Walter Segal-inspired cottages, co-living and custom-built terraces are among the solutions to Britain's housing crisis proposed in an exhibition at the Royal Institute of British Architects in London (+ slideshow).
Mecanoo, Studio Weave, vPPR, Mae, Jamie Fobert Architects and Maison Edouard François have all developed housing schemes for the RIBA's At Home in Britain: Designing the House of Tomorrow exhibition, which opened this week.
The proposals address issues including affordability and density, and the future of mass housing, by adapting cottages, terraced houses and flats to suit contemporary lifestyles.
London-based Jamie Fobert Architects, which designed the exhibition space, reinterpreted the cottage to make rural housing an affordable option.
Fobert's proposal adds a total of 43 houses in small clusters of eight to West Burton, a village in Bishopdale. The project uses repeated timber frames, infill panels and identical windows.
The design references the self-build construction that architect Walter Segal pioneered in the 1960s. His method adapted the timber frame construction and eliminated wet trades to enable people to build their own homes without the need for experience.
"It's a very simple self-build using a system of framing, which really owes much to Walter Segal," said Fobert. "It's not trying to be inventive, it focuses its attention on volume, light and simplicity."
The project is named New Fruit on Old Twigs after a study conducted by Alison Smithson in the 1950s about sensitively adding new housing to historical villages in the Yorkshire Dales National Park.
The co-living accommodation trend is also explored the exhibition, aiming to show the advantages of sharing space for all types of people, and not just the students and the elderly who it is often associated with.
Dutch firm Mecanoo proposes a low-rise block of flats featuring studios for students or singles who require a lower rent, maisonettes for families who need adaptability and loft spaces for the elderly.
"It's for about 60 or 70 people," Mecanoo partner Dick van Gameren told Dezeen. "In our experience it's the right size so that people still feel connected to the building that they live in."
"When it becomes bigger it's a very different relationship that people have to the building that they live in. The building size is a conscious choice, if it becomes smaller then it's more difficult to have connected spaces."
Selling the Dream: Advertising as Arbiter of Taste, by London-based Studio Weave, imagines advertising for shared flats in 2025.
Instead of using the term co-living, the series of posters details the advantages of shared living, such as having a cooking companion or someone to wait in for your shopping deliveries.
The terraced house is explored by vPPR, also based in London. Originally the home of factory workers, this typology is proposed to suit the contemporary work-from-home lifestyle.
Called The Party House, the design features a widened party wall, which accommodates all of the private functions and the entry to the house. This also creates a communal space between two houses to be shared between two families.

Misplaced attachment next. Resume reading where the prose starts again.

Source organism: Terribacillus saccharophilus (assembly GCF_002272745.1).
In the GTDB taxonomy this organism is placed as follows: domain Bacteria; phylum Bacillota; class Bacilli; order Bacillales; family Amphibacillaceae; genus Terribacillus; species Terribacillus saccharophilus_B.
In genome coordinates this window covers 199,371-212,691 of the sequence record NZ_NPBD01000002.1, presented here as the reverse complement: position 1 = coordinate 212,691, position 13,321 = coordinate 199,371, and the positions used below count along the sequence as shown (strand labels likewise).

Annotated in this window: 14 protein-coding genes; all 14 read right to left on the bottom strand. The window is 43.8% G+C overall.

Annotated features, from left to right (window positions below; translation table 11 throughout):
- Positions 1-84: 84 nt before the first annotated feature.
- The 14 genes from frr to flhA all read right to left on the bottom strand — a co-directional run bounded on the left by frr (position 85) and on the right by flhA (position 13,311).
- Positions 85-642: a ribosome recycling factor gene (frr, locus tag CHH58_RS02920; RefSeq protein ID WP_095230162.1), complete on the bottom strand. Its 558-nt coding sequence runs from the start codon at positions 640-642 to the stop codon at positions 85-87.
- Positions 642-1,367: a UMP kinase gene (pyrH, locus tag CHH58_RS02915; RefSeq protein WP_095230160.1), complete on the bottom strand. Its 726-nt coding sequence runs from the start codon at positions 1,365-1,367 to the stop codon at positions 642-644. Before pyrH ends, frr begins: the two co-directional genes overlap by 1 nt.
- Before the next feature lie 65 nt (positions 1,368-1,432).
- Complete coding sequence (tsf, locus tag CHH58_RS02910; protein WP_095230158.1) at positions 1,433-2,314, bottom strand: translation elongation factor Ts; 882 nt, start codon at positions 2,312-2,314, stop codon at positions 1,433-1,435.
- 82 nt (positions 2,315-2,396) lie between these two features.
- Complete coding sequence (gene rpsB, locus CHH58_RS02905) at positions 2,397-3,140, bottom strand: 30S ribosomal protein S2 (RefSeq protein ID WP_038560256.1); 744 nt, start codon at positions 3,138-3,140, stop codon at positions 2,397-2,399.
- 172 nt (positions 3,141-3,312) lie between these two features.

"We thought that could you begin to see the party wall as not just a shared structure, but a shared space," said studio co-founder Tatiana von Preussen. "The point about this diagram is that you get double the amount of space because you're sharing."
"We ended up pulling the house itself into the wall, so expanding the wall to fit the most basic elements of the house leaving a space on either side as an open shared space, almost like a garden but it's covered."
This area could be used by both families as an office space when working from home or for joint childcare. It is an easier version of communal living as you only have to coordinate with one other family, according to Preussen.
London-based practice Mae updated a building act passed in 1774, which divided terraces into four rates that developers could pick and chose. Called My Terrace, the proposal features facade and floor plans that the owner can mix and match to custom build a house that suits their lifestyle.
Paris-based Edouard François also proposes attaching low-rise structures to detached buildings for the Unstable Urban Condition of the Cottage. The original structures form an entrance hall for the adjacent low-rise.
At the end of last year, RIBA conducted research that suggested that more than half of new homes in the UK are too small and in 2013 called on the UK government to protect and expand minimum housing standards for space and natural light.
"This exhibition addresses one of the most challenging issues that we are facing today, which is the housing crisis," said RIBA head of exhibitions Marie Bak Mortensen.
"We think that the one of the great fallacies is that architects are rarely involved in the design process and least of all affordable housing design."
At Home in Britain: Designing the House of Tomorrow runs from 18 May to 29 August 2016. It is the latest in a series of recent projects looking at innovative approaches to housing in Britain and abroad.
A recent competition by New London Architecture asked architects find solutions to London's housing shortage while a Milan exhibition by car brand MINI demonstrated a concept for shared urban living in dense cities.
Exhibition photography is by Philip Vile, courtesy of RIBA.